[check] Type of business and benefits offered: The type of business entity you select for your business — sole proprietorship, S corporation, limited liability company (LLC), and so on — can have significant tax and other consequences. The benefits you're able to utilize and offer to your employees, if you have them, also have tax ramifications (see Chapter 2).
[check] Retirement accounts: Taking advantage of retirement accounts can mean tens, perhaps even hundreds of thousands more dollars in your pocket come retirement time. Offering retirement account access to your employees can also be a valuable employee benefit for recruiting and retaining good employees if they understand what they have. Refer to Chapter 3 for more on retirement accounts.
[check] Spending: Throughout this book, I discuss myriad spending decisions you may face in your small business, such as buying equipment (Chapter 8), spending on employee benefits (Chapter 2), and so on. These decisions will often affect your taxes both now and in the future.
[check] Protecting your assets: Some of your insurance decisions also affect the taxes you pay. You'd think that after a lifetime of tax payments, your heirs would be left alone when you pass on to the great beyond — but that's wishful thinking. Estate planning can significantly reduce the taxes that are siphoned off from your estate. See Chapter 5 to find out more about estate planning.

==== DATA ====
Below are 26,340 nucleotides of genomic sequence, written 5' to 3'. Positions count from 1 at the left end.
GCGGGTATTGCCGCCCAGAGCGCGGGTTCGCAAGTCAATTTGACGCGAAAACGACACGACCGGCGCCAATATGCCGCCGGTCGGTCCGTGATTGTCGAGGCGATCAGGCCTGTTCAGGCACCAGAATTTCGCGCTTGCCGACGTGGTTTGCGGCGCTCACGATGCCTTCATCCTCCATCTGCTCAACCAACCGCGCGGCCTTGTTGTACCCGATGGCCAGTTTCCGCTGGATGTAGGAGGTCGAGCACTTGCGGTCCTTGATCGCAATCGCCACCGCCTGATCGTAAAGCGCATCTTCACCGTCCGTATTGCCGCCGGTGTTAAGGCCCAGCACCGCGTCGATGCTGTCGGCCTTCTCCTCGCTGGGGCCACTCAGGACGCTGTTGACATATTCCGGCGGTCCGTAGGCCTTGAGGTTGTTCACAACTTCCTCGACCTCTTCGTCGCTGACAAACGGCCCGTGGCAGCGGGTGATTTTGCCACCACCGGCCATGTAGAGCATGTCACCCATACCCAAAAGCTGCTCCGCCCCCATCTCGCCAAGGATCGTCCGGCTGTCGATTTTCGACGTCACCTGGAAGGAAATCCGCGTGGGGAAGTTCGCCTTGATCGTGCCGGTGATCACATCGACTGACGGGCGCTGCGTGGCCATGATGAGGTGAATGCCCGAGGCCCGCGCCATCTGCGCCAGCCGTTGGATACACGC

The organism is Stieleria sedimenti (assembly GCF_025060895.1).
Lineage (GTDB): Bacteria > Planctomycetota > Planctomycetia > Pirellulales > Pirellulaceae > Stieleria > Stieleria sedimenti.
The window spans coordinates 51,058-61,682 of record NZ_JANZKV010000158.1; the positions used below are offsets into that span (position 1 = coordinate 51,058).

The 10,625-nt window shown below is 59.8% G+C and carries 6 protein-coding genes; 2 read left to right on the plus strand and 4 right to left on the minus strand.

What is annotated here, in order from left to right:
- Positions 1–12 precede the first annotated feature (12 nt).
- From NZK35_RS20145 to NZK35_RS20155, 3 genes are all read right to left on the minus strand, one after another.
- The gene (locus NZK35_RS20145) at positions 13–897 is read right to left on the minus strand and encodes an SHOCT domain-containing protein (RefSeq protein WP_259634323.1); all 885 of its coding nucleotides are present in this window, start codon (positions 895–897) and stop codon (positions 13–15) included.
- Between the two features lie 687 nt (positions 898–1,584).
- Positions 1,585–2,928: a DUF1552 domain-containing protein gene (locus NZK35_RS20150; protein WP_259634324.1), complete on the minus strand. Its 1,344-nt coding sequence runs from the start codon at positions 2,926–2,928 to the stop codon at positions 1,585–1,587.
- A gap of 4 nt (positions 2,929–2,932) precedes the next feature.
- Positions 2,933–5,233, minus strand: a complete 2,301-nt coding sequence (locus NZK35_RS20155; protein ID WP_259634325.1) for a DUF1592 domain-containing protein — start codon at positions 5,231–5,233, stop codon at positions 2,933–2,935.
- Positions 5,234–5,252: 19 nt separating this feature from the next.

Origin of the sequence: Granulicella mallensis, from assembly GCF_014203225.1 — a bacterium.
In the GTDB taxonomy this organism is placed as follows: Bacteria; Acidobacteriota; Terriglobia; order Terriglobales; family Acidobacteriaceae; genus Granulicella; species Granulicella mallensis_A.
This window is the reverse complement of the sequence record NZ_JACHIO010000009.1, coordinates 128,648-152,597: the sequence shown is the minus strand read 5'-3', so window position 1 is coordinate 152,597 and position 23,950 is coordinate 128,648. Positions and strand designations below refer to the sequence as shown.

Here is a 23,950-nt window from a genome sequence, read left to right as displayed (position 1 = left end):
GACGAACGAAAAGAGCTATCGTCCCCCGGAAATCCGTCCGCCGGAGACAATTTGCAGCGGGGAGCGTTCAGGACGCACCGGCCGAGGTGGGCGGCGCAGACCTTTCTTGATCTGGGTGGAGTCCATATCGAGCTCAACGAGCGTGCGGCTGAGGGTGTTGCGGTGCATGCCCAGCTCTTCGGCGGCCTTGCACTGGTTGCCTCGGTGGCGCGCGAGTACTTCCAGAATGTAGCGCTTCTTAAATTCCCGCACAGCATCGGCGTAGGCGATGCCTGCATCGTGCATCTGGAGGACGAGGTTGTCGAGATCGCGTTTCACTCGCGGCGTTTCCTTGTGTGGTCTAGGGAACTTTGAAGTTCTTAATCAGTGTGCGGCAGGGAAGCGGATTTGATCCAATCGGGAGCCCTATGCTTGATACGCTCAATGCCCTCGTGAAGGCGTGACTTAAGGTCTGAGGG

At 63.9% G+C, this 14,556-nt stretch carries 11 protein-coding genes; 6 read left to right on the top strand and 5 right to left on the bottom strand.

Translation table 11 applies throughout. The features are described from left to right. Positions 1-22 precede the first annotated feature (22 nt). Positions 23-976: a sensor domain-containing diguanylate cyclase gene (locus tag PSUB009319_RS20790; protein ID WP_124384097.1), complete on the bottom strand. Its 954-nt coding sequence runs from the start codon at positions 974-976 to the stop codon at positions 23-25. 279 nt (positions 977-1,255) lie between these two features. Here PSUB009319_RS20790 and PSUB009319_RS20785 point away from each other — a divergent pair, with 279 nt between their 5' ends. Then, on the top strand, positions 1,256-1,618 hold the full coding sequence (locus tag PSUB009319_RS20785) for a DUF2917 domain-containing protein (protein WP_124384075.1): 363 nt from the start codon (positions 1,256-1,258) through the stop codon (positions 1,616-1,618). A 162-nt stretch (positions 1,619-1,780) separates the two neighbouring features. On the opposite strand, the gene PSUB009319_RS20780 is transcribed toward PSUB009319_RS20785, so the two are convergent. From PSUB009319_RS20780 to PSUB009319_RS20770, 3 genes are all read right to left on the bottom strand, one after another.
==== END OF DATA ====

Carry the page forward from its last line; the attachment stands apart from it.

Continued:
[check] Tracking your business financials: Throughout the year, you should stay on top of your business's income and outflows so that you can see your business's financial health and record the numbers you need come tax time. Chapter 6 covers these important issues.
Checking out common tax mistakes
Even if some parts of the tax system are hopelessly and unreasonably complicated, there's no reason why you can't learn from the mistakes of others to save yourself some money, no matter the time of year. With this goal in mind, this section details common tax blunders that people make when it comes to managing their money.
Seeking advice after an important decision
Too many people seek out information and hire help after making a decision, even though seeking preventive help ahead of time generally is wiser and more financially beneficial.
Before making major small business and financial decisions, educate yourself. This book can help answer many of your questions. You may also want to do further research on your own (see Chapter 12) and/or hire a tax advisor (refer to Chapter 13) for some advice before making your decision(s).
Failing to withhold or submit enough taxes
If you're self-employed (or earn significant taxable income from investments outside retirement accounts), you need to make estimated quarterly tax payments. You also need to withhold taxes for your employees and send those taxes along to the appropriate tax agencies. Some small business owners don't have a human resources department to withhold taxes and dig themselves into a perpetual tax hole by failing to submit estimated quarterly tax payments.